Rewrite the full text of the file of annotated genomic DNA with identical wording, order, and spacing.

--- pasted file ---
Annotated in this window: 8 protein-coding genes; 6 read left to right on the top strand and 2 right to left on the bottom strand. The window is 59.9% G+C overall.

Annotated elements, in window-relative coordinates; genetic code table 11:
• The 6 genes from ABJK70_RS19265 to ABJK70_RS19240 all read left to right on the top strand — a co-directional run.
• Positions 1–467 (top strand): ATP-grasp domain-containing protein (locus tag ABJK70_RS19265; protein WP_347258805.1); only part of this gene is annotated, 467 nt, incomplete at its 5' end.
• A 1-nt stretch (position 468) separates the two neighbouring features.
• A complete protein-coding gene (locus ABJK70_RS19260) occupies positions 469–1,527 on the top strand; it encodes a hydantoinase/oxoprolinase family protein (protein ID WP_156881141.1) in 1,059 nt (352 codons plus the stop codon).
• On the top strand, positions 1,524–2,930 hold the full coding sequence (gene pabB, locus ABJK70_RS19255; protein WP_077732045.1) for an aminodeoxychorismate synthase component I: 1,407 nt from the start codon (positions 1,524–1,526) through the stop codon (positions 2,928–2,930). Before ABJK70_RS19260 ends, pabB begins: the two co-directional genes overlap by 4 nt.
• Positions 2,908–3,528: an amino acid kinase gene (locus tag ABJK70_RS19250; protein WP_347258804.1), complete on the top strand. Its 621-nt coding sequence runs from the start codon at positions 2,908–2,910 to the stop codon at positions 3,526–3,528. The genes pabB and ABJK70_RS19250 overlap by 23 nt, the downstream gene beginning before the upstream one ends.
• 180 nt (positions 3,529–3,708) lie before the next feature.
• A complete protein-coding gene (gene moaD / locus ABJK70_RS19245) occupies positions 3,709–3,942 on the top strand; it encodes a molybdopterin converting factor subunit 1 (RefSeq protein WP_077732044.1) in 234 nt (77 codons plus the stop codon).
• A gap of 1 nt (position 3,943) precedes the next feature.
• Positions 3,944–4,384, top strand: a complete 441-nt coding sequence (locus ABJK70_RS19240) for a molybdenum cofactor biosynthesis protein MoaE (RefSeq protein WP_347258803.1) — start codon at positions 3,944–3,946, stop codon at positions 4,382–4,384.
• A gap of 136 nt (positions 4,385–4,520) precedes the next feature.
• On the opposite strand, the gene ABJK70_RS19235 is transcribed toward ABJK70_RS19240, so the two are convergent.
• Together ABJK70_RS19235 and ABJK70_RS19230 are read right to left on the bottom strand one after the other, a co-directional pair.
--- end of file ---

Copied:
Annotated in this window: 8 protein-coding genes; 6 read left to right on the top strand and 2 right to left on the bottom strand. The window is 59.9% G+C overall.

Annotated elements, in window-relative coordinates; genetic code table 11:
• The 6 genes from ABJK70_RS19265 to ABJK70_RS19240 all read left to right on the top strand — a co-directional run.
• Positions 1–467 (top strand): ATP-grasp domain-containing protein (locus tag ABJK70_RS19265; protein WP_347258805.1); only part of this gene is annotated, 467 nt, incomplete at its 5' end.
• A 1-nt stretch (position 468) separates the two neighbouring features.
• A complete protein-coding gene (locus ABJK70_RS19260) occupies positions 469–1,527 on the top strand; it encodes a hydantoinase/oxoprolinase family protein (protein ID WP_156881141.1) in 1,059 nt (352 codons plus the stop codon).
• On the top strand, positions 1,524–2,930 hold the full coding sequence (gene pabB, locus ABJK70_RS19255; protein WP_077732045.1) for an aminodeoxychorismate synthase component I: 1,407 nt from the start codon (positions 1,524–1,526) through the stop codon (positions 2,928–2,930). Before ABJK70_RS19260 ends, pabB begins: the two co-directional genes overlap by 4 nt.
• Positions 2,908–3,528: an amino acid kinase gene (locus tag ABJK70_RS19250; protein WP_347258804.1), complete on the top strand. Its 621-nt coding sequence runs from the start codon at positions 2,908–2,910 to the stop codon at positions 3,526–3,528. The genes pabB and ABJK70_RS19250 overlap by 23 nt, the downstream gene beginning before the upstream one ends.
• 180 nt (positions 3,529–3,708) lie before the next feature.
• A complete protein-coding gene (gene moaD / locus ABJK70_RS19245) occupies positions 3,709–3,942 on the top strand; it encodes a molybdopterin converting factor subunit 1 (RefSeq protein WP_077732044.1) in 234 nt (77 codons plus the stop codon).
• A gap of 1 nt (position 3,943) precedes the next feature.
• Positions 3,944–4,384, top strand: a complete 441-nt coding sequence (locus ABJK70_RS19240) for a molybdenum cofactor biosynthesis protein MoaE (RefSeq protein WP_347258803.1) — start codon at positions 3,944–3,946, stop codon at positions 4,382–4,384.
• A gap of 136 nt (positions 4,385–4,520) precedes the next feature.
• On the opposite strand, the gene ABJK70_RS19235 is transcribed toward ABJK70_RS19240, so the two are convergent.
• Together ABJK70_RS19235 and ABJK70_RS19230 are read right to left on the bottom strand one after the other, a co-directional pair.